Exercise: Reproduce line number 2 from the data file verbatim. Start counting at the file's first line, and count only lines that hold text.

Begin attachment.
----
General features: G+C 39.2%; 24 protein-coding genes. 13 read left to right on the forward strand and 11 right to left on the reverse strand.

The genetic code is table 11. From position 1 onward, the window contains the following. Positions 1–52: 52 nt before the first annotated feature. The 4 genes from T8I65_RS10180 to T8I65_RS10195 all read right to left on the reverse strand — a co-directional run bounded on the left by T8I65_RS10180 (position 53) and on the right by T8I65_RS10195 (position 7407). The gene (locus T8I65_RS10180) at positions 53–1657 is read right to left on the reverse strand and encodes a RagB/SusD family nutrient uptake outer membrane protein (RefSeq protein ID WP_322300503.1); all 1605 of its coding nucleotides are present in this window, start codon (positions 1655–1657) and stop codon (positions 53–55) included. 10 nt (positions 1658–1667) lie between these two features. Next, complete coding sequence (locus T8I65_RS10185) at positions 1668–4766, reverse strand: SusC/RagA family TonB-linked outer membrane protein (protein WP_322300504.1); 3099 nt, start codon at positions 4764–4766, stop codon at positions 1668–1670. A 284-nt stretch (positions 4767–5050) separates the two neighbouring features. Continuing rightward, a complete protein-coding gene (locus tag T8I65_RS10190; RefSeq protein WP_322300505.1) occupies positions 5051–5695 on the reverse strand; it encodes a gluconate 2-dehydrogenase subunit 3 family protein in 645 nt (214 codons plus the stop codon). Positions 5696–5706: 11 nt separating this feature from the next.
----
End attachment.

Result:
The genetic code is table 11. From position 1 onward, the window contains the following. Positions 1–52: 52 nt before the first annotated feature. The 4 genes from T8I65_RS10180 to T8I65_RS10195 all read right to left on the reverse strand — a co-directional run bounded on the left by T8I65_RS10180 (position 53) and on the right by T8I65_RS10195 (position 7407). The gene (locus T8I65_RS10180) at positions 53–1657 is read right to left on the reverse strand and encodes a RagB/SusD family nutrient uptake outer membrane protein (RefSeq protein ID WP_322300503.1); all 1605 of its coding nucleotides are present in this window, start codon (positions 1655–1657) and stop codon (positions 53–55) included. 10 nt (positions 1658–1667) lie between these two features. Next, complete coding sequence (locus T8I65_RS10185) at positions 1668–4766, reverse strand: SusC/RagA family TonB-linked outer membrane protein (protein WP_322300504.1); 3099 nt, start codon at positions 4764–4766, stop codon at positions 1668–1670. A 284-nt stretch (positions 4767–5050) separates the two neighbouring features. Continuing rightward, a complete protein-coding gene (locus tag T8I65_RS10190; RefSeq protein WP_322300505.1) occupies positions 5051–5695 on the reverse strand; it encodes a gluconate 2-dehydrogenase subunit 3 family protein in 645 nt (214 codons plus the stop codon). Positions 5696–5706: 11 nt separating this feature from the next.